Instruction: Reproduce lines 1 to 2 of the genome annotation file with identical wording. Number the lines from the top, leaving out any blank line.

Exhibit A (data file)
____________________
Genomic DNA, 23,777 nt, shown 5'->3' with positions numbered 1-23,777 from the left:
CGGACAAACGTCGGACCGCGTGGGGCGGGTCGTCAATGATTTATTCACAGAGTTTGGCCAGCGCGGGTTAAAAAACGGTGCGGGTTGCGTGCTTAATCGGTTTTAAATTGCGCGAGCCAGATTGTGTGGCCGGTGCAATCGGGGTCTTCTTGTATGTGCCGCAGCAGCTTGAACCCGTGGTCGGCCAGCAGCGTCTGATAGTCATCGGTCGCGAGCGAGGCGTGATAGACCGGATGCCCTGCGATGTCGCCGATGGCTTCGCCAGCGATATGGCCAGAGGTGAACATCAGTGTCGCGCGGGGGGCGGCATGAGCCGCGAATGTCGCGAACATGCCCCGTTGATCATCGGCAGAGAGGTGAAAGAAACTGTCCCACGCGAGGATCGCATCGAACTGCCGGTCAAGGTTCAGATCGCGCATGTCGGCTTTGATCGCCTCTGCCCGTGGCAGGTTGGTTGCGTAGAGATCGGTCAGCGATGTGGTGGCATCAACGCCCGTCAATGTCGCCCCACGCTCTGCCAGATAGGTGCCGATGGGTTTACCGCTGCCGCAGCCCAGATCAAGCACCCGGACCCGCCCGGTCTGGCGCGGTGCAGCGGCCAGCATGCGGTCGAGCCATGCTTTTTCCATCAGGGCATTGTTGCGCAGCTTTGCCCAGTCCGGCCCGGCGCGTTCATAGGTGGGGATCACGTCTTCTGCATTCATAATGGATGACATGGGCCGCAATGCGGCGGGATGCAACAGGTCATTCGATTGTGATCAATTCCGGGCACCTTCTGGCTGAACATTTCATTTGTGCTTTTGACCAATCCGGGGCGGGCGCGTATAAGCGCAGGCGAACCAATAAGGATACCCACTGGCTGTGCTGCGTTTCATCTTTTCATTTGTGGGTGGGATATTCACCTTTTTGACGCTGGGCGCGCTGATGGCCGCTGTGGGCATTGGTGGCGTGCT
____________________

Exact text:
Genomic DNA, 23,777 nt, shown 5'->3' with positions numbered 1-23,777 from the left:
CGGACAAACGTCGGACCGCGTGGGGCGGGTCGTCAATGATTTATTCACAGAGTTTGGCCAGCGCGGGTTAAAAAACGGTGCGGGTTGCGTGCTTAATCGGTTTTAAATTGCGCGAGCCAGATTGTGTGGCCGGTGCAATCGGGGTCTTCTTGTATGTGCCGCAGCAGCTTGAACCCGTGGTCGGCCAGCAGCGTCTGATAGTCATCGGTCGCGAGCGAGGCGTGATAGACCGGATGCCCTGCGATGTCGCCGATGGCTTCGCCAGCGATATGGCCAGAGGTGAACATCAGTGTCGCGCGGGGGGCGGCATGAGCCGCGAATGTCGCGAACATGCCCCGTTGATCATCGGCAGAGAGGTGAAAGAAACTGTCCCACGCGAGGATCGCATCGAACTGCCGGTCAAGGTTCAGATCGCGCATGTCGGCTTTGATCGCCTCTGCCCGTGGCAGGTTGGTTGCGTAGAGATCGGTCAGCGATGTGGTGGCATCAACGCCCGTCAATGTCGCCCCACGCTCTGCCAGATAGGTGCCGATGGGTTTACCGCTGCCGCAGCCCAGATCAAGCACCCGGACCCGCCCGGTCTGGCGCGGTGCAGCGGCCAGCATGCGGTCGAGCCATGCTTTTTCCATCAGGGCATTGTTGCGCAGCTTTGCCCAGTCCGGCCCGGCGCGTTCATAGGTGGGGATCACGTCTTCTGCATTCATAATGGATGACATGGGCCGCAATGCGGCGGGATGCAACAGGTCATTCGATTGTGATCAATTCCGGGCACCTTCTGGCTGAACATTTCATTTGTGCTTTTGACCAATCCGGGGCGGGCGCGTATAAGCGCAGGCGAACCAATAAGGATACCCACTGGCTGTGCTGCGTTTCATCTTTTCATTTGTGGGTGGGATATTCACCTTTTTGACGCTGGGCGCGCTGATGGCCGCTGTGGGCATTGGTGGCGTGCT